Your plan can basically never work and a broad reaching solution for a large number of people. Either you can buy a cheap house which is cheap because there is no demand because opportunities are limited, or if you increase opportunities and demand the housing surplus gets used up and it is no longer cheap… and you are right back to square one of expensive housing due to insufficient supply.

          Or put it another what, what would happen if 5,000 Auckland households all moved down to Whanganui? Well there would be a shortage of something like 4,800 houses. So we bring in tradies to build houses and boost the economy, but of course they need somewhere to live, so start charging top dollar so they can rent at top dollar in a market with no capacity.

          Then we are left with building very expensive houses again, and we have 5,000 extra households looking for work in a tiny employment market. There are only so many people who can stock the shelves at the local four square.

      1. I currently work in financial services:
        Does each company in industry move to a different town?
        If I decide to change the company​ I work for does that mean I have to move my house too?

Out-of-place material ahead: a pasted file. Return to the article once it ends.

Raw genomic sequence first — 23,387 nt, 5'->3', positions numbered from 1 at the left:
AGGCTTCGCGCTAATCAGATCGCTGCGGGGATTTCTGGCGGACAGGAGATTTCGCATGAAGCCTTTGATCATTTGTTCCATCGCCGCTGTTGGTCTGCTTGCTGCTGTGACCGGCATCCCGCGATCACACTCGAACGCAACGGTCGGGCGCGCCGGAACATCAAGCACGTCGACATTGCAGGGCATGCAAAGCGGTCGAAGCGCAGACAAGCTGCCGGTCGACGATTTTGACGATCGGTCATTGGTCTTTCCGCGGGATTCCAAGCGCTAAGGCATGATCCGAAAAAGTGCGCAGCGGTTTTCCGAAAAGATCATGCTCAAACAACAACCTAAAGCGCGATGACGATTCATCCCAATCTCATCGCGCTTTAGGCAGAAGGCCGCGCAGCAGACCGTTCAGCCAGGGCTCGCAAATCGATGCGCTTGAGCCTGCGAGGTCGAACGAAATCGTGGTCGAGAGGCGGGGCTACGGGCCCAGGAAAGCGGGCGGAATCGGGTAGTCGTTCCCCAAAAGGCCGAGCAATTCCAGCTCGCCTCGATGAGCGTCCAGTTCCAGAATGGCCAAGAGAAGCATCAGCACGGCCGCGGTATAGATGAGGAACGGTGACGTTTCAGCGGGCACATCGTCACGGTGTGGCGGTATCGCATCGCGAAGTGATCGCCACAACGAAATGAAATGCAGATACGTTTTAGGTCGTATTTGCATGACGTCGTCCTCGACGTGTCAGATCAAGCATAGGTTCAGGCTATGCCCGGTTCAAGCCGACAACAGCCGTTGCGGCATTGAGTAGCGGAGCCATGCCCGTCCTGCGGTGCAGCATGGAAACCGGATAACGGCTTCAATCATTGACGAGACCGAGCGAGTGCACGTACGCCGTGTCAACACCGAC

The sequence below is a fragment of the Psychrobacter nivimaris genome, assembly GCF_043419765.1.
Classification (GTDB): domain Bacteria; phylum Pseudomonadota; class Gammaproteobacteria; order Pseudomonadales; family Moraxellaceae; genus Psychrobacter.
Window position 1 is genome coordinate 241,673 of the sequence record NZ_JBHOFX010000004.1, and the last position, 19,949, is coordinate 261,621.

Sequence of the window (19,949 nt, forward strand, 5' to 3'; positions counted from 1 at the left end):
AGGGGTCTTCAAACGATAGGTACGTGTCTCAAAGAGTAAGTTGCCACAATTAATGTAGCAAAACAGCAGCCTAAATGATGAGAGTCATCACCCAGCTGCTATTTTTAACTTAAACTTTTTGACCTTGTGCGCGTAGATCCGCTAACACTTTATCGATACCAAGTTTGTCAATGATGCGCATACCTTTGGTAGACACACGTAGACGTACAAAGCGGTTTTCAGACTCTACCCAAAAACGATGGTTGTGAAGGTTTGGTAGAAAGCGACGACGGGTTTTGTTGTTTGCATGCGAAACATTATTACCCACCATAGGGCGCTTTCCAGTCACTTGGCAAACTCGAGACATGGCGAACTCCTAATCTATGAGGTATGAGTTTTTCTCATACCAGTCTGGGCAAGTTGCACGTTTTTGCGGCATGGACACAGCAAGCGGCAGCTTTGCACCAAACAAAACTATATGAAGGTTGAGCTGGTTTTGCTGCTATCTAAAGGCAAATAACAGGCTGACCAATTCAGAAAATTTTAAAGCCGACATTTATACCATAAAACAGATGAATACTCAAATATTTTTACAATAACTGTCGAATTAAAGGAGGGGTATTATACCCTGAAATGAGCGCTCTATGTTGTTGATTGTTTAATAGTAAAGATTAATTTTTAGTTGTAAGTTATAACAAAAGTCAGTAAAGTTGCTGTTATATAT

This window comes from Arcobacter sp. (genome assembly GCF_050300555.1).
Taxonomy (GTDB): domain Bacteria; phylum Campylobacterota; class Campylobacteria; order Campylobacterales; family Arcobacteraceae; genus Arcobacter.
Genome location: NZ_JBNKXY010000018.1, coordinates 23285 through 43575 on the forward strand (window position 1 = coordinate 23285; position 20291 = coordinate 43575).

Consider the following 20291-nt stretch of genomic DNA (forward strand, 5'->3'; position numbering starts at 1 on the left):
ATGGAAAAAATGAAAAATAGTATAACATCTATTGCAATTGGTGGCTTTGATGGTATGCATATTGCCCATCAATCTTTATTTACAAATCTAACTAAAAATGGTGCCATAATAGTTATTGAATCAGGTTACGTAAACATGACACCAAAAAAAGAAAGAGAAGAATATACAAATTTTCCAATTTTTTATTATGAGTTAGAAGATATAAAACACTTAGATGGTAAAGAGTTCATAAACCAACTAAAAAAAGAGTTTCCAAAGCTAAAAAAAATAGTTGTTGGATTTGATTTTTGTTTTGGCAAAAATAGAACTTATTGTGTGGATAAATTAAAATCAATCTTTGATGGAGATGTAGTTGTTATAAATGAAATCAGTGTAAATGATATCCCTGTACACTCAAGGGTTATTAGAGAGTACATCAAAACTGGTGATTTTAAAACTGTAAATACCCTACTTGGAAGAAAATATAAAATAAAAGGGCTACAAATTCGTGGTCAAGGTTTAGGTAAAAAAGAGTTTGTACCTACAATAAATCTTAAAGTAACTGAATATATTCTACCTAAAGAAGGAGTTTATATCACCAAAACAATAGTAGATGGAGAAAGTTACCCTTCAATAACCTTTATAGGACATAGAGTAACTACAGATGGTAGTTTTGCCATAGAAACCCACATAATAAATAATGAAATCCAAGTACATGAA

What about my wife, what if her job isn’t in that town?
        If I was an employer why would I want to be limited to only staff that live in that particular town? And my business relied on staff with specific skill sets, how does my business survive if they don’t exist in that town.

        Perhaps some lower skilled manufacturing jobs could move to regions but then do we really want Auckland to only contain one group of people.
        And what then happens to my transport costs if my customers are all in Auckland?

        And given the cost pressures, why haven’t businesses moved already?

        Decentralising always suggested but unless you specifically incentiveise for it (by deliberately making Auckland less competitive) how do you plan to achieve it. And aren’t the land and house prices already a massive incentive not to be in Auckland unless you need to be.

      2. 1. Yes, however I have a job offer in Napier and I could move tomorrow.
        2. Fear of the unknown. My sense is that provincial NZ is still largely homophobic, rugby-orientated and racist. I have two children and I don’t want them to grow up in an environment like this if I can avoid it. Of course, I might be totally wrong (although I don’t think I am), but I am afraid of making the move and having my fears confirmed.

        1. sounds like you are just as prejudiced towards rural New Zealand as you assume they are towards you Simon.

        2. Prejudice= preconceived opinion that is not based on reason or actual experience.

          My experience of provincial NZ: